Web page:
4 Things People With Disabilities Wish You Knew About WordPress Accessibility – accessiBe WordPress

It’s not easy to be a person with a disability. You have to deal with many challenges that other people take for granted. And on top of that, you often have to fight for the same rights and respect that everyone else enjoys.

One area where people with disabilities face a lot of challenges is the digital world. So much of our lives are now lived online, yet the web is still not a very accessible place for many people with disabilities unless you use tools such as accessiBe WordPress.

WordPress is one of the most popular content management systems globally, powering millions of websites. But unfortunately, it’s not very accessible out of the box. However, there are ways to make WordPress more accessible.

In this article, we’ll share four things people with disabilities wish you knew about WordPress accessibility.

Accessibility Is Not a Niche Feature

One common misconception about accessibility is that it’s a niche feature that only a small percentage of people need or want. Nothing could be further from the truth.

The reality is that accessibility is important for everyone. We all face different challenges in our lives and at different times. For example, you might not need accessible features when you’re young and healthy. But as you get older, you might start to experience age-related issues like vision or hearing loss. Or you might suffer an injury that leaves you with a disability.

In addition, many accessibility features are not just for people with disabilities. They can be useful for anyone. For example, features like alt text and closed captions can be helpful for people who are trying to learn a new language.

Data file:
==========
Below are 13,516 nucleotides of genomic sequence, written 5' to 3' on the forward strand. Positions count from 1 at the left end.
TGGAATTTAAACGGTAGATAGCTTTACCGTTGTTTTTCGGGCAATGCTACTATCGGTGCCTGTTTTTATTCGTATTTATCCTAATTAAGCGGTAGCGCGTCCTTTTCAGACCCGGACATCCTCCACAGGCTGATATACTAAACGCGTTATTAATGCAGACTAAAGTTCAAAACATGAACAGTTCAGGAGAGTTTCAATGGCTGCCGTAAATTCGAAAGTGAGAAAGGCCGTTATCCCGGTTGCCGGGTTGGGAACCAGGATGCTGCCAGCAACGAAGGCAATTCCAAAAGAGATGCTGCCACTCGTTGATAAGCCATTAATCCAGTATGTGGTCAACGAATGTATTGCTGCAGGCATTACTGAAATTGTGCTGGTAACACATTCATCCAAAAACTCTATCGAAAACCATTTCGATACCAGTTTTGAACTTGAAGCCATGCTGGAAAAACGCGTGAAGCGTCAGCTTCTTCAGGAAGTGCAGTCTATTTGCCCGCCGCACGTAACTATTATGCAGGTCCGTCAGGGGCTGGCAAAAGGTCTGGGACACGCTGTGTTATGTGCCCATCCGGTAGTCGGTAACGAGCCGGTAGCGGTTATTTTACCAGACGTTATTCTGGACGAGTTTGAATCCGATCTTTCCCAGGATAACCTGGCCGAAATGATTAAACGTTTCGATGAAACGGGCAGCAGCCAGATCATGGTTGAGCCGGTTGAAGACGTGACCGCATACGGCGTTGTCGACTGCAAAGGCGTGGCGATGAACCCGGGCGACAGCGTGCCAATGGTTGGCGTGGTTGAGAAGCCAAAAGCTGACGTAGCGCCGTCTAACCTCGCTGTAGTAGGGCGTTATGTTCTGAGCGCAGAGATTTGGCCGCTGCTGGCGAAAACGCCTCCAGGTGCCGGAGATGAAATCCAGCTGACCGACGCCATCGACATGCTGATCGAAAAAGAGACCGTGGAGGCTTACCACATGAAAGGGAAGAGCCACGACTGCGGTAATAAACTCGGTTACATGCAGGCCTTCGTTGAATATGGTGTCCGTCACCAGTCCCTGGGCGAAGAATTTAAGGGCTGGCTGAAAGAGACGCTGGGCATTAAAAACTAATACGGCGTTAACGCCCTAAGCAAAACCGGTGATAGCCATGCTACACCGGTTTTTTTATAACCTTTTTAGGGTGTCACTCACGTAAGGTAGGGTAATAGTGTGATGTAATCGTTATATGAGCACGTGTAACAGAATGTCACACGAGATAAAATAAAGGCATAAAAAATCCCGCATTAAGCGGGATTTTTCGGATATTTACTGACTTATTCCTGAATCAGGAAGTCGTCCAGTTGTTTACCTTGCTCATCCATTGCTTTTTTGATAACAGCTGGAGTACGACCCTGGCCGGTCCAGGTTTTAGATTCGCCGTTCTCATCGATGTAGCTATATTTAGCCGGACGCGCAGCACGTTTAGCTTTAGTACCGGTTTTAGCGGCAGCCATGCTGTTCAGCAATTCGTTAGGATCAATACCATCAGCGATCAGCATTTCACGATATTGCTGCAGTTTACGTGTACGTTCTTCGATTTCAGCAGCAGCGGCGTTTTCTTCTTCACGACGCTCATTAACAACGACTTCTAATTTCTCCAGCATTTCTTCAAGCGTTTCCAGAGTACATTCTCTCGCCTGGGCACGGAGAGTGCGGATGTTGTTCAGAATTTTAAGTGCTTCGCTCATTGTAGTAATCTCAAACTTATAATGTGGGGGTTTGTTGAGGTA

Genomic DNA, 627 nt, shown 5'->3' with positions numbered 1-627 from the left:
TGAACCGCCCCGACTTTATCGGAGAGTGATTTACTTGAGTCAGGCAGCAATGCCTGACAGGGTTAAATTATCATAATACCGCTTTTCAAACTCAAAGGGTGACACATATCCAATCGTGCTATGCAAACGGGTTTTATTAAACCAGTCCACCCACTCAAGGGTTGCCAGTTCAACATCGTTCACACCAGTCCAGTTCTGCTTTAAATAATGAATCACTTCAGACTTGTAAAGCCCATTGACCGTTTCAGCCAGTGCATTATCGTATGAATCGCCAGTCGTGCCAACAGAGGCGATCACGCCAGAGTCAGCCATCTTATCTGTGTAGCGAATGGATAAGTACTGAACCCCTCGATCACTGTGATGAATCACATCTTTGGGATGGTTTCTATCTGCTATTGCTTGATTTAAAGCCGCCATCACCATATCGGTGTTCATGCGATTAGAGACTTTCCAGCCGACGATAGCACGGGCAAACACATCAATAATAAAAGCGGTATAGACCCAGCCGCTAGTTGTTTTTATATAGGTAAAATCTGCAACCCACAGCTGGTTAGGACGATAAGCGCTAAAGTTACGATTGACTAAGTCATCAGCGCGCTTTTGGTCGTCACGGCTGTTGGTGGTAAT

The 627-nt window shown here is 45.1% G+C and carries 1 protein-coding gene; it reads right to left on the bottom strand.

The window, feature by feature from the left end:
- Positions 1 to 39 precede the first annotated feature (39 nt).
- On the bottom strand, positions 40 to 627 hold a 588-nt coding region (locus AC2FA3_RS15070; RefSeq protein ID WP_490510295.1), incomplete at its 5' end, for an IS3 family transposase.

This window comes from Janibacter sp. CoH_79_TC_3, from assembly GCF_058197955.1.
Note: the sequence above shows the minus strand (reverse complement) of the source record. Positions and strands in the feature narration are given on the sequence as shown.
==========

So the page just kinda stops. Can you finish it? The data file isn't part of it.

So when you’re creating a WordPress website, don’t think of accessibility as a niche feature. Instead, think of it as something that can make your site better for everyone.

Accessibility Is Not Just About Making Things Bigger or Changing Colors

When most people think of accessibility, they think of making things bigger or changing colors. But those are just a few of the many ways you can make a WordPress site more accessible.

Here are some other things you can do to improve accessibility:

  • Use descriptive titles and labels
  • Add alt text to images
  • Use proper heading hierarchy
  • Create transcripts for videos
  • Add captions for videos and audio
  • Offer multiple ways to navigate your site
  • Use simple and concise language
  • Avoid using flashing or blinking elements

These are just a few examples. There are many other ways you can make your WordPress site more accessible.

Accessibility Is an Ongoing Process

Another common misconception about accessibility is that it’s something you can do once and be done with it. But that’s not the case. Accessibility is an ongoing process.

As the web evolves, new accessibility challenges arise. That’s why it’s important to continuously monitor your site and make sure it’s still accessible.

In addition, as you add new content and features to your site, you need to make sure they’re accessible. That’s why it’s important to consider accessibility from the start and not as an afterthought.

Accessible Sites Are More Usable for Everyone

When you make your WordPress site more accessible, you’re not just helping people with disabilities. You’re also making your site more usable for everyone.

For example, if you add alt text to your images, that will help people with vision impairments and help people who are trying to learn a new language. The same goes for transcripts and captions. They’re not just for people with hearing impairments, and they’re also for people trying to learn a new language or simply prefer to read instead of listen.

In short, accessible sites are not just for people with disabilities. They’re for everyone.

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